Samsung takes another step away from Android with its first Tizen phone

Image Credit: Samsung

After a long wait, Samsung has finally debuted the first smartphone to run its homegrown Tizen operating system: the Samsung Z.

Even though Samsung is the king of Android phones, the company has been hard at work on Tizen over the past few years, a Linux-based open source operating system that would give Samsung a platform completely free of Google’s control. The seeds of this move started earlier this year when we saw the company move its smartwatch line away from Android to Tizen – indeed, the smartwatch may be the form factor Samsung is most interested in targeting with its new OS.

The Samsung Z is more of a proof of concept for developers than a phone meant to appeal to typical consumers. It’s powered by Tizen 2.2.1, but it doesn’t yet have any major app support from third-party developers. Samsung will be showing off the phone at its Tizen developer conference in San Francisco later this week, in a bid to court support.

The Samsung Z sports mid-range specs — a 720p 4.8-inch screen, an 8 megapixel camera — alongside a powerful 2.3 gigahertz quad-core Qualcomm processor. But this isn’t a phone that you’d be buying based on specs. It’s meant to serve as a way to introduce the world to Tizen.

Samsung hasn’t done much to explain what Tizen offers over Android. It describes the phone as “fast” and “efficient,” but it actually represents more of a philosophical shift for Samsung than a practical one.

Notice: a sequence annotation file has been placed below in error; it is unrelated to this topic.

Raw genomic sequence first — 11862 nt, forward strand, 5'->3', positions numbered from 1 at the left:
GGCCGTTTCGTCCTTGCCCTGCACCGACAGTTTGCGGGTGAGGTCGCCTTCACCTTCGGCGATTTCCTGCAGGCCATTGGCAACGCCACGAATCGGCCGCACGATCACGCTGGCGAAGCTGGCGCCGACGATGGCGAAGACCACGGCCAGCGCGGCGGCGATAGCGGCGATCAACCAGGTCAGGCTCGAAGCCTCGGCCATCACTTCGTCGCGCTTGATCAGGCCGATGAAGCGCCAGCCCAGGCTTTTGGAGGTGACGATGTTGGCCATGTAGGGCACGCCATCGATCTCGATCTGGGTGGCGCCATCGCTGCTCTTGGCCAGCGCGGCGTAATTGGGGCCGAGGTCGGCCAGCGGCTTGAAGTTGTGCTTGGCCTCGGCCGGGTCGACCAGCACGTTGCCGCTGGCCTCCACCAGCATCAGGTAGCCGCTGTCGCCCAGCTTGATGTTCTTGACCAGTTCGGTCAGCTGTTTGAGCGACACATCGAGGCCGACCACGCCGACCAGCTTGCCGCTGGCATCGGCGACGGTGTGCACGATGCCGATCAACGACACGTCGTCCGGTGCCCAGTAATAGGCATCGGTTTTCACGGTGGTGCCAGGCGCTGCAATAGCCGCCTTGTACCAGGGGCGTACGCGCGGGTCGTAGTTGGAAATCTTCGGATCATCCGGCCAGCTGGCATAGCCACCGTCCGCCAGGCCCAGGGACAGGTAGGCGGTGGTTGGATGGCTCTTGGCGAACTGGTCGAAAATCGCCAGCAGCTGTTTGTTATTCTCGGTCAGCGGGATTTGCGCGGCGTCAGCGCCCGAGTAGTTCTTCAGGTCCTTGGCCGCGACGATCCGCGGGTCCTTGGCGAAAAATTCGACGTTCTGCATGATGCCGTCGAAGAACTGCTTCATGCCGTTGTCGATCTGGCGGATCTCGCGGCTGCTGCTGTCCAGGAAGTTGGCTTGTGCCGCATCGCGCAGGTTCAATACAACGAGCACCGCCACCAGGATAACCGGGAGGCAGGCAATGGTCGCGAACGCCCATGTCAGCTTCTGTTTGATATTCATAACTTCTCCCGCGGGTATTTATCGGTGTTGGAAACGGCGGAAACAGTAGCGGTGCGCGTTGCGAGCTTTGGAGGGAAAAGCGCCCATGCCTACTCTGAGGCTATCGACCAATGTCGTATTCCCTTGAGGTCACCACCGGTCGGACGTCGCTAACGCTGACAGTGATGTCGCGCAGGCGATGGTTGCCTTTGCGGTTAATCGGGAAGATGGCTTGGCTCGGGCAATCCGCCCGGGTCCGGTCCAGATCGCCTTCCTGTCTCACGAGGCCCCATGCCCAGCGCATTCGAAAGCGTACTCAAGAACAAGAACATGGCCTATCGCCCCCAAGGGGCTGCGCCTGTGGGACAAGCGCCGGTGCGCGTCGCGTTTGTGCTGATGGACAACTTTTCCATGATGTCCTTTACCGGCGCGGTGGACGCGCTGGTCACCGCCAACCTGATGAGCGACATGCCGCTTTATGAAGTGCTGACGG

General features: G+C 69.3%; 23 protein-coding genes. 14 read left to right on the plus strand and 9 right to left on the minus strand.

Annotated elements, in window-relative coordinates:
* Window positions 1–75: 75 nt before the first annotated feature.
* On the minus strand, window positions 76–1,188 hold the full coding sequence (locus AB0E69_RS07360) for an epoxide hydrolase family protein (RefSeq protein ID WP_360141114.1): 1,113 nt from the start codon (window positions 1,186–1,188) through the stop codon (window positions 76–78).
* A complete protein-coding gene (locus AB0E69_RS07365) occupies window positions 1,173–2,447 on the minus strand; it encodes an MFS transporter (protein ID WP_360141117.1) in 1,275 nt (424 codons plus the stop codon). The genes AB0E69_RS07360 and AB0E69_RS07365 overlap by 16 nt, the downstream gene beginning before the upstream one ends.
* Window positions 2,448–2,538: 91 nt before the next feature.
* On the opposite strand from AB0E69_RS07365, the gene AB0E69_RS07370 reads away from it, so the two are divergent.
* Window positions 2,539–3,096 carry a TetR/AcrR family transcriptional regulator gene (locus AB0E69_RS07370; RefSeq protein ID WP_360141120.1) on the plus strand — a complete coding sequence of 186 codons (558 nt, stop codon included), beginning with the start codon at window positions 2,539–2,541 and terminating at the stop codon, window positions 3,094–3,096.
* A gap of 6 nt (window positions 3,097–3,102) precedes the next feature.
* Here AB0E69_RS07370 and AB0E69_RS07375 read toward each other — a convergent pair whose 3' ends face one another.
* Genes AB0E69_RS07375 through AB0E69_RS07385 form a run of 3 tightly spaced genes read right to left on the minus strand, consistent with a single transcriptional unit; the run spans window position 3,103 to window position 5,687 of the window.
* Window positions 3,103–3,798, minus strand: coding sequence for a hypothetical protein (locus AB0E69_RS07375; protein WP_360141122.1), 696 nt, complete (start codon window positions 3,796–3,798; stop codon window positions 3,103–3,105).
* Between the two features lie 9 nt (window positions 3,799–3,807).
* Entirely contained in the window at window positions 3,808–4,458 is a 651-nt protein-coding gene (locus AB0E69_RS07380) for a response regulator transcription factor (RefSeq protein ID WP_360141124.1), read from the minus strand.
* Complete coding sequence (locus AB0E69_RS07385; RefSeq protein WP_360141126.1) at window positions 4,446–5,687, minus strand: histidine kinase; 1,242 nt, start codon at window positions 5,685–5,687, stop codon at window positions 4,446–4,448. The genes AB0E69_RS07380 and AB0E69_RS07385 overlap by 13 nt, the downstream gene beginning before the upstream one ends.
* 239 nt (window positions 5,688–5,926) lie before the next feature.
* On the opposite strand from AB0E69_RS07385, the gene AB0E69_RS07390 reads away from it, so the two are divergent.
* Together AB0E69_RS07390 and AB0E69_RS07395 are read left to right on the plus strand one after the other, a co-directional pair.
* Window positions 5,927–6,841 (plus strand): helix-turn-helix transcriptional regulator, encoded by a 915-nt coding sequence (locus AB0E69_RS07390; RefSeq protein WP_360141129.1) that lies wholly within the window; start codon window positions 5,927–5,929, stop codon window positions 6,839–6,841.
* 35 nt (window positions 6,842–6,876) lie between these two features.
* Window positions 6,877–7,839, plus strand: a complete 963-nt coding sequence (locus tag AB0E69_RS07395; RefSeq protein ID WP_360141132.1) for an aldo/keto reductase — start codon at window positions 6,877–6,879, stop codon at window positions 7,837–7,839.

What sort of phone platform could Samsung make if it wasn’t beholden to Google? With the Samsung Z, the company is basically entertaining that alternate reality.

The Samsung Z will be available in Russia in the third quarter and will eventually head to other markets. Don’t expect it in the U.S. anytime soon.

You can get an idea of what Tizen will look like on the Samsung Z in a hands-on look at a Tizen prototype phone below.

More about the companies and people from this article:

Samsung Group is a South Korean multinational conglomerate company headquartered in Samsung Town, Seoul. It comprises numerous subsidiaries and affiliated businesses, most of them united under the Samsung brand, and is the largest Sout... read more »

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Vlad Soroceanu
Vlad Soroceanu

Usually Samsung software is not that reliable so I really doubt the feasibility of a Samsung bulletproof OS. It will most likely break apart, have around 1000 apps and features from the stone age.

Davy Drønes
Davy Drønes

Everyone I know that has a samsung dislikes it. I doubt this is going to be an issue for google.

Chung Yang
Chung Yang

I seriously doubt Google is worried. I really don't think they care. Since few developer would touch Tizen. Microsoft Windows mobile is having a hard enough time getting developers. Tizen is going to have a even tougher time.